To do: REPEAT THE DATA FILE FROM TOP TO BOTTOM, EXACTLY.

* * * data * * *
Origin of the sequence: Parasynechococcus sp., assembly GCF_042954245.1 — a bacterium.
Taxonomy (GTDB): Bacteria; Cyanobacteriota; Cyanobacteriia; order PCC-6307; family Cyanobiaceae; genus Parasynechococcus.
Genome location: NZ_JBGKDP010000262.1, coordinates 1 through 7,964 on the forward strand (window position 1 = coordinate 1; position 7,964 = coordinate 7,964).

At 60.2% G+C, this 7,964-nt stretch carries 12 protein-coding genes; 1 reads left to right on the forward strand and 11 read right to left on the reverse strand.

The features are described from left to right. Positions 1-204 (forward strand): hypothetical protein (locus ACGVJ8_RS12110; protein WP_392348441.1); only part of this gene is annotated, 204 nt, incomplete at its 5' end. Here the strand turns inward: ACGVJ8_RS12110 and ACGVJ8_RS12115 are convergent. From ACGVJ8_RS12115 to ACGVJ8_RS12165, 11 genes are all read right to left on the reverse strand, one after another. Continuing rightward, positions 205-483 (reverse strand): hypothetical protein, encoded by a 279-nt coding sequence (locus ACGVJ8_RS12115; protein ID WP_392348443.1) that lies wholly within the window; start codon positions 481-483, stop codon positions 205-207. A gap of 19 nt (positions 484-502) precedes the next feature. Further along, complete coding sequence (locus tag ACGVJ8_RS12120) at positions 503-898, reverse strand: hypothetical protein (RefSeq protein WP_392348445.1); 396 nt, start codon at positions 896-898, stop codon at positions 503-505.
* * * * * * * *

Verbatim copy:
Origin of the sequence: Parasynechococcus sp., assembly GCF_042954245.1 — a bacterium.
Taxonomy (GTDB): Bacteria; Cyanobacteriota; Cyanobacteriia; order PCC-6307; family Cyanobiaceae; genus Parasynechococcus.
Genome location: NZ_JBGKDP010000262.1, coordinates 1 through 7,964 on the forward strand (window position 1 = coordinate 1; position 7,964 = coordinate 7,964).

At 60.2% G+C, this 7,964-nt stretch carries 12 protein-coding genes; 1 reads left to right on the forward strand and 11 read right to left on the reverse strand.

The features are described from left to right. Positions 1-204 (forward strand): hypothetical protein (locus ACGVJ8_RS12110; protein WP_392348441.1); only part of this gene is annotated, 204 nt, incomplete at its 5' end. Here the strand turns inward: ACGVJ8_RS12110 and ACGVJ8_RS12115 are convergent. From ACGVJ8_RS12115 to ACGVJ8_RS12165, 11 genes are all read right to left on the reverse strand, one after another. Continuing rightward, positions 205-483 (reverse strand): hypothetical protein, encoded by a 279-nt coding sequence (locus ACGVJ8_RS12115; protein ID WP_392348443.1) that lies wholly within the window; start codon positions 481-483, stop codon positions 205-207. A gap of 19 nt (positions 484-502) precedes the next feature. Further along, complete coding sequence (locus tag ACGVJ8_RS12120) at positions 503-898, reverse strand: hypothetical protein (RefSeq protein WP_392348445.1); 396 nt, start codon at positions 896-898, stop codon at positions 503-505.